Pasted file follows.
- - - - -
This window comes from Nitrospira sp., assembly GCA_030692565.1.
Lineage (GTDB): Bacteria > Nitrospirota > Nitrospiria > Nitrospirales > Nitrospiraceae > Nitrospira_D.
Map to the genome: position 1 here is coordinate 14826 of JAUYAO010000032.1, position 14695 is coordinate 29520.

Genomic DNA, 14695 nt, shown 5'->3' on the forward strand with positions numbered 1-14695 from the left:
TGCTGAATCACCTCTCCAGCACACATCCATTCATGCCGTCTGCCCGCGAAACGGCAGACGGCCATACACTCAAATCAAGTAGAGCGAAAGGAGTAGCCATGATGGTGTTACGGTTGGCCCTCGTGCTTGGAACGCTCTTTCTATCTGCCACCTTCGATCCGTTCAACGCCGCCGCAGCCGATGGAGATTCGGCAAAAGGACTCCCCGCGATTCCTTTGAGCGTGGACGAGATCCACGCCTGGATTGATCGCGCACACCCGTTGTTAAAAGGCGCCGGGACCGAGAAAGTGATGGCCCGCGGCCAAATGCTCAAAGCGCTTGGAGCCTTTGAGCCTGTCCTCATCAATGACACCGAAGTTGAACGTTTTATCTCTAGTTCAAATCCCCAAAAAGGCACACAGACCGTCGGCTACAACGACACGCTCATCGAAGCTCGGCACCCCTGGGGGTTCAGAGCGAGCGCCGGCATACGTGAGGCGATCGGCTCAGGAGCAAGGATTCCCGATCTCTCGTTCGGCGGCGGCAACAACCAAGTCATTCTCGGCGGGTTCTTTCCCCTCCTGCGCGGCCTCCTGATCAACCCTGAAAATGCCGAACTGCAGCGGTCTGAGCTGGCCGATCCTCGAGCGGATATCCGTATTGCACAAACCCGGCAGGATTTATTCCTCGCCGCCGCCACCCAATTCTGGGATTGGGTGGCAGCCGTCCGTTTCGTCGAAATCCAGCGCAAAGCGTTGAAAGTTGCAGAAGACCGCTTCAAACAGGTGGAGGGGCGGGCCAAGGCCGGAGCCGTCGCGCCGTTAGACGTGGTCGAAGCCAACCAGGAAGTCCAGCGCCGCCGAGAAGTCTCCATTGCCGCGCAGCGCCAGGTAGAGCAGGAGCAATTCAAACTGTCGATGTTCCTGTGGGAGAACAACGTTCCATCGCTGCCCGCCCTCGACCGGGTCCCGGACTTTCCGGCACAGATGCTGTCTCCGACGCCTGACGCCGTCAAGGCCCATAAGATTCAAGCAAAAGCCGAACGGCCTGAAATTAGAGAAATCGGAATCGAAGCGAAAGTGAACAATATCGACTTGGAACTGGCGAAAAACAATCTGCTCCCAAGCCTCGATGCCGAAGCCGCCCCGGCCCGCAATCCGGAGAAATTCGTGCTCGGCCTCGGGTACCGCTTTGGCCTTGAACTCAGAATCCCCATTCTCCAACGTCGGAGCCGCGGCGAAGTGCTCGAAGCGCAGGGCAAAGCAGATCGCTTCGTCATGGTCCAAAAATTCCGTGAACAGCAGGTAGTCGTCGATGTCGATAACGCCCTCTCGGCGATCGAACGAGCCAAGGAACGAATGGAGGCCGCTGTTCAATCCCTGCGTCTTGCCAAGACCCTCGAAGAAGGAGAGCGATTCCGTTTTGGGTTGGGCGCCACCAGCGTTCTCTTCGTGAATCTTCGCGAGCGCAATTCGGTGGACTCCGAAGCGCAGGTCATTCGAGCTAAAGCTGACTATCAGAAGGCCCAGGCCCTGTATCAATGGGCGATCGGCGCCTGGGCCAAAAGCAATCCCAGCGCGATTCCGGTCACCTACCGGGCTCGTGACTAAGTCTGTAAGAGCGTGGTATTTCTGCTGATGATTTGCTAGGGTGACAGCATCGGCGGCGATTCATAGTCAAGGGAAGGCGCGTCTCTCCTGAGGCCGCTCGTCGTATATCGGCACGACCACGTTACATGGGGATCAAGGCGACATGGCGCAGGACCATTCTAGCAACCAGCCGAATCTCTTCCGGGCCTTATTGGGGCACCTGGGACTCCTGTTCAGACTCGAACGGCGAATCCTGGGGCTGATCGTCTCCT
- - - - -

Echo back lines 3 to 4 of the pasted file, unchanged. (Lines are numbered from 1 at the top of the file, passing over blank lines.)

Map to the genome: position 1 here is coordinate 14826 of JAUYAO010000032.1, position 14695 is coordinate 29520.

Genomic DNA, 14695 nt, shown 5'->3' on the forward strand with positions numbered 1-14695 from the left: